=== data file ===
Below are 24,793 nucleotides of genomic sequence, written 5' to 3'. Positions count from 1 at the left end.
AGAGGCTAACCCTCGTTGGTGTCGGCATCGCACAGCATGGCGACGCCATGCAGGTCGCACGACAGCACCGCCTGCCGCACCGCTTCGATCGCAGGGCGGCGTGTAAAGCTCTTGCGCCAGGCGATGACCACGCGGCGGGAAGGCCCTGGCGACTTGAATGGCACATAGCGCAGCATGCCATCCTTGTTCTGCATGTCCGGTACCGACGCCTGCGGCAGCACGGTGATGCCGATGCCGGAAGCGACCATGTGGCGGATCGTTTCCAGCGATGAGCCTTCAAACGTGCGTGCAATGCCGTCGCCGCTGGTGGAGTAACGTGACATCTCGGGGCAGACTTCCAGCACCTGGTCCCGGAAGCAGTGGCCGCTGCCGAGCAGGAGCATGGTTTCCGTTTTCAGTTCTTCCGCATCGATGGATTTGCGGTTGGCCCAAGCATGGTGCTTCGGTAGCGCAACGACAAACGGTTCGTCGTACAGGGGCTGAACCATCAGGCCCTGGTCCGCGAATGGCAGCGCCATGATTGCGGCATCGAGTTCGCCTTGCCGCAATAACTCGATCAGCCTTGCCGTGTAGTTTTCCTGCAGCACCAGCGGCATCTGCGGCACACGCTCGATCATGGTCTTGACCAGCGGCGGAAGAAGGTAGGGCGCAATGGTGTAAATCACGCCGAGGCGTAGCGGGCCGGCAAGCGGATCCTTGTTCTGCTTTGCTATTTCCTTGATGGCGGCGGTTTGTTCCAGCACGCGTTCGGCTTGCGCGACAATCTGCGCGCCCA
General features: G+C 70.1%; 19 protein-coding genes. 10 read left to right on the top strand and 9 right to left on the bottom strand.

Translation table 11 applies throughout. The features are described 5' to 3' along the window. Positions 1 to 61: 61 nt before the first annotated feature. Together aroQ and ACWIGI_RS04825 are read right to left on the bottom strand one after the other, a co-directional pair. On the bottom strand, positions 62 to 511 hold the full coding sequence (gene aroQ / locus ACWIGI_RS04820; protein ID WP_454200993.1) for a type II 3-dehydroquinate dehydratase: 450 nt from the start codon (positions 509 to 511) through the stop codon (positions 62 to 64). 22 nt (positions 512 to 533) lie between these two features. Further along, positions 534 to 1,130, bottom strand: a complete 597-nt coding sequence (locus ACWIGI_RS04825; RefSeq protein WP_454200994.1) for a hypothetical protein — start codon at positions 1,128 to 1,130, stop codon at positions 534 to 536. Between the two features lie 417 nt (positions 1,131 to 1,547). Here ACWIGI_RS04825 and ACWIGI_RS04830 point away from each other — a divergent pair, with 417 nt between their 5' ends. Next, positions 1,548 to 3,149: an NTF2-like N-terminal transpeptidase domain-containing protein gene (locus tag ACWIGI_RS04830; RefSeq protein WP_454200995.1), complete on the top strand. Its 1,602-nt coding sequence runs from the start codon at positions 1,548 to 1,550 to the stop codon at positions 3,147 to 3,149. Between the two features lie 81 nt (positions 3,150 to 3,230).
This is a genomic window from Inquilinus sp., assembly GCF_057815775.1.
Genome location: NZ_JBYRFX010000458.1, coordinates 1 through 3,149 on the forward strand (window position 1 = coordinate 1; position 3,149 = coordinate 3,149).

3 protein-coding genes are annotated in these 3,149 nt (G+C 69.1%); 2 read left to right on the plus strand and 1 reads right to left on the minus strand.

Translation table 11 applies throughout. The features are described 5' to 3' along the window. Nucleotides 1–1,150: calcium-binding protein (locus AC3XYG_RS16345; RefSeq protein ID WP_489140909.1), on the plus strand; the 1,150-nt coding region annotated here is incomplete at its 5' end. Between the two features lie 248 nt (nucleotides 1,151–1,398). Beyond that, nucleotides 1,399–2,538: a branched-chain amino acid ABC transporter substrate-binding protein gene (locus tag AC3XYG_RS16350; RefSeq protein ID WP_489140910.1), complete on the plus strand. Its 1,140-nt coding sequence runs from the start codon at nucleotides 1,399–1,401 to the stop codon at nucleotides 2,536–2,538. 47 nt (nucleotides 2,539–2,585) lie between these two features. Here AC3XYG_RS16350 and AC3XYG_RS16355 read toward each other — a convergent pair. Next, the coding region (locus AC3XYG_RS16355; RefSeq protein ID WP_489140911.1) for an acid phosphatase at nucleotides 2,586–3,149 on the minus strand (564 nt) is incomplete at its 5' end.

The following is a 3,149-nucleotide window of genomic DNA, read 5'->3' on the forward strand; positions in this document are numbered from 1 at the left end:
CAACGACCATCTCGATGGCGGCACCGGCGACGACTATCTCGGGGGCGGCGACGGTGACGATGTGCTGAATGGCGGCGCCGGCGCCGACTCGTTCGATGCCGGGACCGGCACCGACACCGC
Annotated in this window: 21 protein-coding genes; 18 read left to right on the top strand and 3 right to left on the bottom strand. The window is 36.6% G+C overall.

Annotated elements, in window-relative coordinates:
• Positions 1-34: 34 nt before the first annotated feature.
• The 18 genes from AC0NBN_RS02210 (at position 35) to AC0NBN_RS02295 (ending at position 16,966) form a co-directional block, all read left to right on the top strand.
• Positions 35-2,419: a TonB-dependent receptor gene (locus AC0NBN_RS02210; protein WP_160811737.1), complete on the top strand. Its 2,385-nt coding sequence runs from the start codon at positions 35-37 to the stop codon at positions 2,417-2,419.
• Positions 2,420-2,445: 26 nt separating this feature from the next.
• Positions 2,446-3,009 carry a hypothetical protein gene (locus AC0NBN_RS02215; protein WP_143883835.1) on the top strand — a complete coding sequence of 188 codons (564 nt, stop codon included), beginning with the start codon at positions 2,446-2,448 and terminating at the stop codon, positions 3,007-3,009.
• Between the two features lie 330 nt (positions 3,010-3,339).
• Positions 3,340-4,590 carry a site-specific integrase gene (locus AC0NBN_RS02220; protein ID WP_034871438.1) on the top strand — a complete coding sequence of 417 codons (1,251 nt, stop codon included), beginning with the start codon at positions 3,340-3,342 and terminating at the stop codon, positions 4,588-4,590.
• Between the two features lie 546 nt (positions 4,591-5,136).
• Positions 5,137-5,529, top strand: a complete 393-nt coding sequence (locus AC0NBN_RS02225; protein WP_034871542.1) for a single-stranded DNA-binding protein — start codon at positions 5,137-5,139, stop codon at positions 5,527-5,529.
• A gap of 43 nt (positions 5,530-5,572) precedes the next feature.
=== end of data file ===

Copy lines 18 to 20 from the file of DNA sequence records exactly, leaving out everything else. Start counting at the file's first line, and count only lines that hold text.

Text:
• Between the two features lie 330 nt (positions 3,010-3,339).
• Positions 3,340-4,590 carry a site-specific integrase gene (locus AC0NBN_RS02220; protein ID WP_034871438.1) on the top strand — a complete coding sequence of 417 codons (1,251 nt, stop codon included), beginning with the start codon at positions 3,340-3,342 and terminating at the stop codon, positions 4,588-4,590.
• Between the two features lie 546 nt (positions 4,591-5,136).